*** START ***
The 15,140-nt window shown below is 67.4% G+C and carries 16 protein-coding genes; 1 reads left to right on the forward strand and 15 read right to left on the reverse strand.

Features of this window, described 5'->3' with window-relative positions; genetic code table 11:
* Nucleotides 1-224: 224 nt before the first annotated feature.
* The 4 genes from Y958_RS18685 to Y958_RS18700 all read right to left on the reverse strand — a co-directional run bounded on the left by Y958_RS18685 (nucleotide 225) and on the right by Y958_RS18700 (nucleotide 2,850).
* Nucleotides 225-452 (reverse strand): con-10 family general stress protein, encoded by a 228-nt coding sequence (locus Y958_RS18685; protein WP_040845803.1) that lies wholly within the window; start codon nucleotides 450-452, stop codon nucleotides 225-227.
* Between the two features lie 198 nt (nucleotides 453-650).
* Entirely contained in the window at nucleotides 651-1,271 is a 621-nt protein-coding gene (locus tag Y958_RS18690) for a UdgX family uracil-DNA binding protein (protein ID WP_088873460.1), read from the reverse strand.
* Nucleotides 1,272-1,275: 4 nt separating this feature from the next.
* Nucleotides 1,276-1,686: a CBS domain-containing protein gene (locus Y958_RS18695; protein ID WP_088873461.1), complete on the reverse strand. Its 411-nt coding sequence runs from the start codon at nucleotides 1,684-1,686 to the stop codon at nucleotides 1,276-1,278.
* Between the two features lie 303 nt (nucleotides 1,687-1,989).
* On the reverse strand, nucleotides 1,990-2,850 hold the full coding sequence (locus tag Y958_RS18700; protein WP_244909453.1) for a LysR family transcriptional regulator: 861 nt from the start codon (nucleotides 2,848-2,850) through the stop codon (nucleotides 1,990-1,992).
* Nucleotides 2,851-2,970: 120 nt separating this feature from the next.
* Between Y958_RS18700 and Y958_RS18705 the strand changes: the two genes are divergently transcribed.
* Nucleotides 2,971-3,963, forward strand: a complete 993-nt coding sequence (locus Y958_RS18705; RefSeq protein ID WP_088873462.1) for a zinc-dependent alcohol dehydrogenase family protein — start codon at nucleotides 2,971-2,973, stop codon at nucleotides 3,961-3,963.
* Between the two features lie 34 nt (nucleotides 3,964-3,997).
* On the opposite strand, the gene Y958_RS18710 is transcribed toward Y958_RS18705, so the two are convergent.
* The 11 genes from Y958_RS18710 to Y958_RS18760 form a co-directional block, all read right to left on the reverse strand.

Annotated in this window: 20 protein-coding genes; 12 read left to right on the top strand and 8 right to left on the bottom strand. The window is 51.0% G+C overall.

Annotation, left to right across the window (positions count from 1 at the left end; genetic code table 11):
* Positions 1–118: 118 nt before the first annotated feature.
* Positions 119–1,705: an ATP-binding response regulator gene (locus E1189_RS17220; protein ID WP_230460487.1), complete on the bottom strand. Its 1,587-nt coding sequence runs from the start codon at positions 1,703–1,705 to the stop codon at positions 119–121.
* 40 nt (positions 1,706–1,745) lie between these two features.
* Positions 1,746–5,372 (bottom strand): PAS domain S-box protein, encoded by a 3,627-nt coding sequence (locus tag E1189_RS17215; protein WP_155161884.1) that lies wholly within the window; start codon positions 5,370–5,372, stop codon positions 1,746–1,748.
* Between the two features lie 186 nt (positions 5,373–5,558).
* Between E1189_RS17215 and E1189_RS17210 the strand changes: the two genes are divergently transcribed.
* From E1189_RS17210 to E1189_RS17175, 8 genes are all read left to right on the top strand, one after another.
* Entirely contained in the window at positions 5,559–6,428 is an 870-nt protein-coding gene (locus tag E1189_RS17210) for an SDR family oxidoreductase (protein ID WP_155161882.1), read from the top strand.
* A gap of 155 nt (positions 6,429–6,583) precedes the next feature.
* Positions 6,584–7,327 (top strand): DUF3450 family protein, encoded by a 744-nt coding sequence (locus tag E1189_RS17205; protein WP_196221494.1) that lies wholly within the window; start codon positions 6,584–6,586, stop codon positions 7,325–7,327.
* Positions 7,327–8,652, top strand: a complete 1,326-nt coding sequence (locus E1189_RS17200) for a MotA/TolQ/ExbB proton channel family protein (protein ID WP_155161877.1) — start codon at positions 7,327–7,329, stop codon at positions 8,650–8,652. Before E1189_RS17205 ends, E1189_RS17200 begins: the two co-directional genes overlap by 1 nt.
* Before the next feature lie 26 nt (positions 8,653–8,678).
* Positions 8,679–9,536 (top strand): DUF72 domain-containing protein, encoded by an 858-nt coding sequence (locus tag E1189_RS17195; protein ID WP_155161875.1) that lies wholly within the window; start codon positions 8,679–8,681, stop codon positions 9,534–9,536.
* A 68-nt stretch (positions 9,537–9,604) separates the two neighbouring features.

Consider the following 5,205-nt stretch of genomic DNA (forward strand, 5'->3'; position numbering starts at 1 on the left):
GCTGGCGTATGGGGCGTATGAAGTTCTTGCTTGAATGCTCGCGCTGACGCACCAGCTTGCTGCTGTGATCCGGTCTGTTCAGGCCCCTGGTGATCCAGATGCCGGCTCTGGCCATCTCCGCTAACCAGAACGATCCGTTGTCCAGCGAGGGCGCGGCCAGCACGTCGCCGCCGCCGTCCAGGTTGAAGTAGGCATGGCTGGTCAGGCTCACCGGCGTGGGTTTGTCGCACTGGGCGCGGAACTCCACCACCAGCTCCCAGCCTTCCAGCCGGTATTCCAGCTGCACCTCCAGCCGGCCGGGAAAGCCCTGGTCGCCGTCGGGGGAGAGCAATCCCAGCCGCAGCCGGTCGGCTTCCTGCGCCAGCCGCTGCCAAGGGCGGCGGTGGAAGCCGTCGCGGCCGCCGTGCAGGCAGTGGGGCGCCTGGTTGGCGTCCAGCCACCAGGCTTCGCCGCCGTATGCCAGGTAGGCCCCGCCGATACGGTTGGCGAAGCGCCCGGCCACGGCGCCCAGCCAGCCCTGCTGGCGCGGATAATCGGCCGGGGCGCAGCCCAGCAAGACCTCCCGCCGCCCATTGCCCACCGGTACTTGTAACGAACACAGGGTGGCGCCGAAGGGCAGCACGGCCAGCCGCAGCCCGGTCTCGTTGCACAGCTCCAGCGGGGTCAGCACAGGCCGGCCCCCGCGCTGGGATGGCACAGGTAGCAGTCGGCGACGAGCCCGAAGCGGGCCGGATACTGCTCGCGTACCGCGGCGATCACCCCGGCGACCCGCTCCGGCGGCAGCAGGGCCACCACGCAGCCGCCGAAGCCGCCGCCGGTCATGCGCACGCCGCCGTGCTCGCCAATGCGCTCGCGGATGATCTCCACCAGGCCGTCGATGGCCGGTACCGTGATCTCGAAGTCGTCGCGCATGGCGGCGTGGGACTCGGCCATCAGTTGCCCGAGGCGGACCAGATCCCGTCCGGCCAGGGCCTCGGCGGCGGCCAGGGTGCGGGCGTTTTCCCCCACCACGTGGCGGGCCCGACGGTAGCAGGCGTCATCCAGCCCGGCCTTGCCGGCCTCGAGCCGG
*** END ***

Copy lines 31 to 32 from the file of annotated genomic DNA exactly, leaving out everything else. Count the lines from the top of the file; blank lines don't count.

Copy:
* Before the next feature lie 26 nt (positions 8,653–8,678).
* Positions 8,679–9,536 (top strand): DUF72 domain-containing protein, encoded by an 858-nt coding sequence (locus tag E1189_RS17195; protein ID WP_155161875.1) that lies wholly within the window; start codon positions 8,679–8,681, stop codon positions 9,534–9,536.